Income tax is charged on many different types of income which includes certain state benefits and savings interest. According to recently leaked documents, income tax could be one of the key tools used by the government to cover a coronavirus bill.
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The document, which was put together in early May and was purportedly prepared for Rishi Sunak, detailed that Britain could have a budget deficit of over £300billion for the current year.
This is drastically higher than what was predicted in the March budget where the Chancellor of the Exchequer forecast a cost of £55billion to the economy.
The document revealed that to cover this cost, there may be rises made to personal taxes as well as spending cuts from the government to cover the debt.
In an apparent worst case scenario, up to £90billion could be needed in annual tax rises or spending cuts in the coming years.
Any increases in taxation will be unwelcomed by consumers, especially during this difficult period.
Nigel May, a Partner at MHA Macintyre Hudson, commented on the government’s so-called shopping list of options: “The Chancellor and the Treasury face a dilemma.
“We are in a situation where the economy, and the employment market in particular, is effectively on a ventilator in the shape of the job retention scheme.
“Somehow the patient has to learn to breathe on their own again.”
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Nigel goes on to detail that while raising taxes may be necessary, it must also coincide with creating demand.
This may already be worrying for struggling families throughout the UK but Nigel warns that more painful announcements could emerge: “Further details about the plan will come to light soon.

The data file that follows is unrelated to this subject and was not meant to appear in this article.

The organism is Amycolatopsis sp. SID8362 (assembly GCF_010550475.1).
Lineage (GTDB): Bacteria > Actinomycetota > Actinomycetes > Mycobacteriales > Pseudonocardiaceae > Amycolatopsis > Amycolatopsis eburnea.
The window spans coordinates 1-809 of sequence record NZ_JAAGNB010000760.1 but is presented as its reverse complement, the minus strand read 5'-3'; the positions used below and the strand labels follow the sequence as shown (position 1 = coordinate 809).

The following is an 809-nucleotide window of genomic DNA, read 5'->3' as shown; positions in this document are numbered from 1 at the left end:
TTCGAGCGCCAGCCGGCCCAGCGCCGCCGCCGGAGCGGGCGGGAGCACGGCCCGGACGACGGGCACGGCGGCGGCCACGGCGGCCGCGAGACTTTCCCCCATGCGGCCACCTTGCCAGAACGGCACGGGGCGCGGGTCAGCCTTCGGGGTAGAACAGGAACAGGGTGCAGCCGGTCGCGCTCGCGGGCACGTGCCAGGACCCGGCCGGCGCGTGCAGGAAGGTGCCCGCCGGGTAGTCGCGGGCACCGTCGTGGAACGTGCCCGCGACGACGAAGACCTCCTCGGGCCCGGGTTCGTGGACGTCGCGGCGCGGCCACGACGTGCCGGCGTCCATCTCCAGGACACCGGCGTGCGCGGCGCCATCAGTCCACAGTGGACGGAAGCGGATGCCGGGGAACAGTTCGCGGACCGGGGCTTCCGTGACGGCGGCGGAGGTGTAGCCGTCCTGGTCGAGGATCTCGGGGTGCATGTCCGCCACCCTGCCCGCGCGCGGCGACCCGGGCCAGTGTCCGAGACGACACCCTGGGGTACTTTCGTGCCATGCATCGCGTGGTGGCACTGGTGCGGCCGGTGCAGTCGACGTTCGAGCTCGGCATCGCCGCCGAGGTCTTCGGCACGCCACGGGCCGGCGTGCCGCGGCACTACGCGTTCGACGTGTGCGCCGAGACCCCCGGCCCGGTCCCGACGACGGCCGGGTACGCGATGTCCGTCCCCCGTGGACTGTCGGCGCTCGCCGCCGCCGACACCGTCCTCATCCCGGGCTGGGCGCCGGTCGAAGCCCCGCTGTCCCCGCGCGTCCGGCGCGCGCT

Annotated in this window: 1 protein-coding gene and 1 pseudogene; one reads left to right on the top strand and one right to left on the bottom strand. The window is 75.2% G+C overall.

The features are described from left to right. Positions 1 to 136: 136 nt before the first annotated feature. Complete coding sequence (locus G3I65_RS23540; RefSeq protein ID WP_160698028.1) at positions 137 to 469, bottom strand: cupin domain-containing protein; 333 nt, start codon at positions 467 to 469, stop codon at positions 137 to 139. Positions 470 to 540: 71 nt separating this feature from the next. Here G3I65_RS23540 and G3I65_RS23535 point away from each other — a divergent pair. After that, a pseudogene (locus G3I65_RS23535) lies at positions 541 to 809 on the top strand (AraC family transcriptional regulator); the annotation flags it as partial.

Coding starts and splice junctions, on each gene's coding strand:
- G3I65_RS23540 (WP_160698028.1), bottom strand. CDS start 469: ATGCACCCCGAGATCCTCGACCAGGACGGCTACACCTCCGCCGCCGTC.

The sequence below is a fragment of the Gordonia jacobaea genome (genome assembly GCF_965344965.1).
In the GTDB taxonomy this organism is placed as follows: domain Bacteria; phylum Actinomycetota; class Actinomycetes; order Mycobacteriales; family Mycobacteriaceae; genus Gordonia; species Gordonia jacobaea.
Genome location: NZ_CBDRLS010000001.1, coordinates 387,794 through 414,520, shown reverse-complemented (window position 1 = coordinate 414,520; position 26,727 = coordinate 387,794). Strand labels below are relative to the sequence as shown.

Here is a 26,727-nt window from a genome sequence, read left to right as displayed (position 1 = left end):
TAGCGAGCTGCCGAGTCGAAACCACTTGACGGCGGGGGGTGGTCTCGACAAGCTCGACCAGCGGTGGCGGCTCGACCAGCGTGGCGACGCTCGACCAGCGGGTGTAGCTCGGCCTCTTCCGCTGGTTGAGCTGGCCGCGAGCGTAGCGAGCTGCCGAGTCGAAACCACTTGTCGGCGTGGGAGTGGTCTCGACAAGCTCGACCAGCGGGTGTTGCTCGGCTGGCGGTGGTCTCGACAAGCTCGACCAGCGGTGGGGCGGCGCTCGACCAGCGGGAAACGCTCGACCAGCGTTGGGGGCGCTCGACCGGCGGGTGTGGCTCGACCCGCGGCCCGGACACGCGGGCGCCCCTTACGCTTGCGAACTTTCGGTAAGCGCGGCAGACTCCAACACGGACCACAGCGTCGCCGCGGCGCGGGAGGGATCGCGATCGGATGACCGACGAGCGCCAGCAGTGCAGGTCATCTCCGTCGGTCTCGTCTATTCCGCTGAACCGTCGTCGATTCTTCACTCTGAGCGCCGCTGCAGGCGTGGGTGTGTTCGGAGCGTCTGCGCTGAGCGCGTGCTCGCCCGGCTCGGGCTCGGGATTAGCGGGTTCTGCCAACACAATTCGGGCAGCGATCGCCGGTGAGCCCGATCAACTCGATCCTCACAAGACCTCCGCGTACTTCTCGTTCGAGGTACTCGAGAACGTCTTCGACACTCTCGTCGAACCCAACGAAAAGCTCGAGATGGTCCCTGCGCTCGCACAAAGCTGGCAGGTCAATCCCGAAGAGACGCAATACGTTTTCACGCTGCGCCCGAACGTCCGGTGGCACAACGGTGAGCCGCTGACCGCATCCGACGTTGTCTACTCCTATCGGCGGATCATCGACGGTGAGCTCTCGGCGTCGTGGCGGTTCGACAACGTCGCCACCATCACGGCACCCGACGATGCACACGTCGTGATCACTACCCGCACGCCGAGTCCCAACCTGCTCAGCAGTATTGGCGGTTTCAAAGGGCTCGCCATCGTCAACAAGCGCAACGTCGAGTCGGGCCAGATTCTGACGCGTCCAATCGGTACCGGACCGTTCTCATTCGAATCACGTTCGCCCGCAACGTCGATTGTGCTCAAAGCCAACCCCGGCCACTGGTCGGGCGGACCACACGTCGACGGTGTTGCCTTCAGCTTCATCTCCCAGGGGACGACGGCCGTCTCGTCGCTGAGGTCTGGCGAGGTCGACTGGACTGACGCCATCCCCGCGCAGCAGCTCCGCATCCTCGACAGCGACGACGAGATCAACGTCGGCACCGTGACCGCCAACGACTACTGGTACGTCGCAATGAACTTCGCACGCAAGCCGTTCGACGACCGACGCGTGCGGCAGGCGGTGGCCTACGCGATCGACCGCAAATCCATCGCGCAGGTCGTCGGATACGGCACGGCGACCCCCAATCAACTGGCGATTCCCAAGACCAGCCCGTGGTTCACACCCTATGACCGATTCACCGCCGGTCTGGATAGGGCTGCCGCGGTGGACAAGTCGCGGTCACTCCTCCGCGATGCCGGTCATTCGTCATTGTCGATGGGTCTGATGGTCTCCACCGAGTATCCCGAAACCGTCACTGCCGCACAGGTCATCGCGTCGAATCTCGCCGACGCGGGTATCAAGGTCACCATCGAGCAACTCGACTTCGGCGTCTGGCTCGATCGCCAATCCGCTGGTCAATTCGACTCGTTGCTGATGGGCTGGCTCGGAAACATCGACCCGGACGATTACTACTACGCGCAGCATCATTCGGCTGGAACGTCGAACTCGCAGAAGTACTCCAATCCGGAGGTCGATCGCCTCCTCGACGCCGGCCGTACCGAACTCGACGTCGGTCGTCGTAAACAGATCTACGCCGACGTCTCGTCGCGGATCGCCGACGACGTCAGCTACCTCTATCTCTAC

“Businesses and workers need to be aware that the three big revenue raisers are income tax, national insurance and VAT.
“Today we heard about a potential for an income tax rise but changes to national insurance and VAT could potentially be on the horizon too.”
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Currently, the government has a personal allowance system in place which limits how much tax is paid on income.
People can earn up to £12,500 before any tax is levied.
Beyond this, a person will pay a basic rate of 20 percent on income between £12,501 and £50,000.
A higher rate of 40 percent will be charged on earnings of between £50,001 and £150,000.
Earnings above £150,000 will face an additional rate charge of 45 percent.
The amount of National Insurance a person pays is also based on their income levels as well as employment status.
Employed individuals pay class one National Insurance contributions and the current rates are 12 percent for people who earn between £792 and £4,167 a month.
People who earn more than £4,167 a month will pay two percent.
It’s possible that some employed people will pay less if they are a married woman (or widow) with a valid certificate of election or if the person is deferring National Insurance because they’ve got more than one job.
Self-employed people will pay class two and/or class four National Insurance which is dependent on their profits.
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